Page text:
### „These formulae [in (1) and (2) above] may be shown to be valid for a circle or a triangle in the hyperbolic plane… for which K < 0. Accordingly here the perimeter and area of a circle are greater, and the sum of the three angles of a triangle are less, than the corresponding quantities in the Euclidean plane. It can also be shown that each full line is of infinite length, that through a given point outside a given line an infinity of full lines may be drawn which do not meet the given line (the two lines bounding the family are said to be "parallel" to the given line), and that two full lines which meet do so in but one point.“

—  Howard P. Robertson American mathematician and physicist 1903 - 1961

Geometry as a Branch of Physics (1949)

### „Should there really be suns in the whole infinite space, they can be at approximately the same distance from one another, or distributed over galaxies, hence would be in infinite quantities, and consequently the whole sky should be as bright as the sun. Clearly, each line which can conceivably be drawn from our eye will necessarily end on one of the stars and each point on the sky would send us starlight, that is, sunlight.“

—  Heinrich Wilhelm Matthäus Olbers German physician and astronomer 1758 - 1840

Sind wirklich im ganzen unendlichen Raum Sonnen vorhanden, sie mögen nun in ungefähr gleichen Abständen von einander, oder in Milchstrassen-Systeme vertheilt sein, so wird ihre Menge unendlich, und da müsste der ganze Himmel ebenso hell sein, wie die Sonne. Denn jede Linie, die ich mir von unserm Auge gezogen denken kann, wird nothwendig auf irgend einen Fixstern treffen, und also müßte uns jeder Punkt am Himmel Fixsternlicht, also Sonnenlicht zusenden.
Olbers' paradox, expressed in [Ueber die Durchsichtigkeit des Weltraums, Astronomisches Jahrbuch für das Jahr 1826, J. Bode. Berlin, Späthen 1823, 110-121]

### „Our lives may be separate, but they run in the same direction, like parallel lines.“

—  Milan Kundera, buch Die unerträgliche Leichtigkeit des Seins

Quelle: The Unbearable Lightness of Being

### „I don't speechify. I know the shortest distance between two points is a straight line. And that's what I ask. But they get mad at the straight line. I just want to ask a tough question.“

—  Helen Thomas American author and journalist 1920 - 2013

Interview by Adam Holdorf for Real Change News, (18 March 2004).

### „In right knowledge the study of man must proceed on parallel lines with the study of the world, and the study of the world must run parallel with the study of man.“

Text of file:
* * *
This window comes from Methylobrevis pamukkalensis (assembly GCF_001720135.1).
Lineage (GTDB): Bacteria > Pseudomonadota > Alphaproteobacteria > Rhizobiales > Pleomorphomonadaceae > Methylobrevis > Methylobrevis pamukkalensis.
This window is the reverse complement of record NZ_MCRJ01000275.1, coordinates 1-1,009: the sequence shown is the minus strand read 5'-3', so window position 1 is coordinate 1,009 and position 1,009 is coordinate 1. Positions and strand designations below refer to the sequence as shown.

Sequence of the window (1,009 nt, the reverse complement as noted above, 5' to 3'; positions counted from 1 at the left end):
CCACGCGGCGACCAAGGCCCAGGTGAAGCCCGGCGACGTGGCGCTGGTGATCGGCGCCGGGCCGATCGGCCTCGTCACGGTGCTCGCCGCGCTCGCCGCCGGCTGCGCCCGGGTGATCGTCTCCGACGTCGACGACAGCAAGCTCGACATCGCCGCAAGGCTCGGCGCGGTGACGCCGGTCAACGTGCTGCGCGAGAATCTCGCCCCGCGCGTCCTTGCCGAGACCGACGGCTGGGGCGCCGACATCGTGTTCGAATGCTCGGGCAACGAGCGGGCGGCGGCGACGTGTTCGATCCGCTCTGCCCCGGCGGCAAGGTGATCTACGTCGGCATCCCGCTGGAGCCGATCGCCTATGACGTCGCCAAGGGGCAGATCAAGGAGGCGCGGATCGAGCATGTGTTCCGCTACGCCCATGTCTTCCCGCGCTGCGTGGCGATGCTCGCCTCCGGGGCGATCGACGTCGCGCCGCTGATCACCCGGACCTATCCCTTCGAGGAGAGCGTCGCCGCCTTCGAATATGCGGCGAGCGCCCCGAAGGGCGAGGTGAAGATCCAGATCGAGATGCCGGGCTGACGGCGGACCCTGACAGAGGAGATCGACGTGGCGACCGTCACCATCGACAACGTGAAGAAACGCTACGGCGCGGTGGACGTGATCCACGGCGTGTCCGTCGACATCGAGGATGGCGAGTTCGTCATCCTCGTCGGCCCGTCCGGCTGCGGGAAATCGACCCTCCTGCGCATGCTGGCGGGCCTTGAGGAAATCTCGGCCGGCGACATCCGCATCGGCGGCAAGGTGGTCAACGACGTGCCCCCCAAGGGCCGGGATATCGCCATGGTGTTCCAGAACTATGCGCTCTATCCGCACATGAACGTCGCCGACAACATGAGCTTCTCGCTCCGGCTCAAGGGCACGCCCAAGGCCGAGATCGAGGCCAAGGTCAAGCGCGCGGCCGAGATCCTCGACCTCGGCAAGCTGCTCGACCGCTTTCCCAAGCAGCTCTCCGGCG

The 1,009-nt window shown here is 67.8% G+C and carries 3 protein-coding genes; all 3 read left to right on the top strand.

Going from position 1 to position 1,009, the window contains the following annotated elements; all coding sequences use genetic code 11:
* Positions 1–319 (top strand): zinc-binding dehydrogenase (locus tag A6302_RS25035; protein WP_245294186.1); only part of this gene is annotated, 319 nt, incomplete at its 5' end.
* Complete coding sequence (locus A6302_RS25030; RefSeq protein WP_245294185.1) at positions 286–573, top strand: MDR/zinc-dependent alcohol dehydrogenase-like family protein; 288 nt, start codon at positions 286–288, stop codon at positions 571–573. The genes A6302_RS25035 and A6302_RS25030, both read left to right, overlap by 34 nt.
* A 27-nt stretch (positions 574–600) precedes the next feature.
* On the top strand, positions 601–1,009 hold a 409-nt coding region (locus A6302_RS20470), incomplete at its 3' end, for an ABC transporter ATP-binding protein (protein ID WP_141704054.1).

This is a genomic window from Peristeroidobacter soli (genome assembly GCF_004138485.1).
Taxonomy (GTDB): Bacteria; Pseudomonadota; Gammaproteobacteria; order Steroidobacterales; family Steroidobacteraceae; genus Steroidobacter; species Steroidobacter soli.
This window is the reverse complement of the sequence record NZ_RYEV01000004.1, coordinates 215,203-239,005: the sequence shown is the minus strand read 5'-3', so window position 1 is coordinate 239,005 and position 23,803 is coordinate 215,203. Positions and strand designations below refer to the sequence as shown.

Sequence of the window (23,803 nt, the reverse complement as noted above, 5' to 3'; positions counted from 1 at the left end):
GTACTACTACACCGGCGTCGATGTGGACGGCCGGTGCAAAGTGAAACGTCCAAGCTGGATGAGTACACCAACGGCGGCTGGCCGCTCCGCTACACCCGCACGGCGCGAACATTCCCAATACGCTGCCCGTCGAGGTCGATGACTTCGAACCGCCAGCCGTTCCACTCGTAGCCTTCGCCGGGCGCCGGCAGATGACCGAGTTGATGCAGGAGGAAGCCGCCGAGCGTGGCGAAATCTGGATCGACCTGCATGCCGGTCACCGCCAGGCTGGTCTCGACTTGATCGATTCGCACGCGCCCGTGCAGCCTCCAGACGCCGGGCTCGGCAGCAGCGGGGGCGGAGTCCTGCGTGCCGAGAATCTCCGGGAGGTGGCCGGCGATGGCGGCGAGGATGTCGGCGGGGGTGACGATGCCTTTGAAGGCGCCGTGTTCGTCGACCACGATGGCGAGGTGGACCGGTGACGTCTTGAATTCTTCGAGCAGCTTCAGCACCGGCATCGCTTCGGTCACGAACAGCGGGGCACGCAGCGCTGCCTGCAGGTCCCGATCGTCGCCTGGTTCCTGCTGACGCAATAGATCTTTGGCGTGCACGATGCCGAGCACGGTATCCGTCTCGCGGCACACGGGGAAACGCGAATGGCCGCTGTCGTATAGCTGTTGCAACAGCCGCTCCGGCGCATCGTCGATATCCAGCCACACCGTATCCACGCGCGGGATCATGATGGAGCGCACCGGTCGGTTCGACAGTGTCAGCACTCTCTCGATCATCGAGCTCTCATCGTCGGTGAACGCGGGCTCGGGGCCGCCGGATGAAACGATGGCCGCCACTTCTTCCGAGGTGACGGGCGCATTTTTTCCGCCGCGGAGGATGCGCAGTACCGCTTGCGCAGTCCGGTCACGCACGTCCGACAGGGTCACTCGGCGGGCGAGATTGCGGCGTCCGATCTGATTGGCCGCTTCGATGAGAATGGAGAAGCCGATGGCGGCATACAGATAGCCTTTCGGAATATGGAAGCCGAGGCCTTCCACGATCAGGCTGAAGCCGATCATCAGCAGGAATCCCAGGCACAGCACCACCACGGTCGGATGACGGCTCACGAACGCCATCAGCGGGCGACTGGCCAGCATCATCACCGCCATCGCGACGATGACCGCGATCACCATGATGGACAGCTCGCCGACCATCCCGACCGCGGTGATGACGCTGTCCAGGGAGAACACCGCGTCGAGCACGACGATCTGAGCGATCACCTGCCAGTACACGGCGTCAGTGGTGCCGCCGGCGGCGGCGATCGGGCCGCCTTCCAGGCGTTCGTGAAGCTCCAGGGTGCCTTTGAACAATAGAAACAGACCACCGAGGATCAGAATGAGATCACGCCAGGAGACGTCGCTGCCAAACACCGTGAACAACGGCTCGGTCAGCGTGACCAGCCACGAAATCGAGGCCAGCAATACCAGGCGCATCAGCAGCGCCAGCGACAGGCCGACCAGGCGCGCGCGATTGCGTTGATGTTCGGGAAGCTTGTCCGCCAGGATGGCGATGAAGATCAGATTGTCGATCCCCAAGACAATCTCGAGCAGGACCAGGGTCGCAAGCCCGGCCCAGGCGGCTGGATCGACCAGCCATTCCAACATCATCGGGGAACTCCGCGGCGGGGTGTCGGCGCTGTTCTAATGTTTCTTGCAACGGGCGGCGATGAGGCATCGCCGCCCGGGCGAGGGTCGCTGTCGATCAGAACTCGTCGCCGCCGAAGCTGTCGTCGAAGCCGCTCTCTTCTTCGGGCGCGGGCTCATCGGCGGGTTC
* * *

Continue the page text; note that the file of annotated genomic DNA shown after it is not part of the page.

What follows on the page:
—  G. I. Gurdjieff influential spiritual teacher, Armenian philosopher, composer and writer 1866 - 1949

In Search of the Miraculous (1949)

### „There’s a magic in the distance, where the sea-line meets the sky.“

—  Alfred Noyes English poet 1880 - 1958

Forty Singing Seamen
Poems (1906)

### „Distance in a straight line has no mystery. The mystery is in the sphere.“

—  Thomas Mann German novelist, and 1929 Nobel Prize laureate 1875 - 1955

### „Following straight lines shortens distances, and also life.“

—  Antonio Porchia Italian Argentinian poet 1885 - 1968

El ir derecho acorta las distancias, y también la vida.
Voces (1943)

### „The Infinite has to be a relative concept. Go any distance: an infinite space means that there is more to be explored.“

—  Joseph Silk British-American astronomer 1942

The Infinite Cosmos, Page 1

### „You do not reach the sublime by degrees; the distance between it and the merely beautiful is infinite.“

—  Anne Louise Germaine de Staël, buch Corinne

Bk. 4, ch. 3
Corinne (1807)

### „Closely related to the problem of the parallel postulate is the problem of whether physical space is infinite. Euclid assumes“

—  Morris Kline American mathematician 1908 - 1992

Quelle: Mathematical Thought from Ancient to Modern Times (1972), p. 177
Kontext: Closely related to the problem of the parallel postulate is the problem of whether physical space is infinite. Euclid assumes in Postulate 2 that a straight-line segment can be extended as far as necessary; he uses this fact, but only to find a larger finite length—for example in Book I, Propositions 11, 16, and 20. For these proofs Heron gave new proofs that avoided extending the lines, in order to meet the objection of anyone who would deny that the space was available for the extension.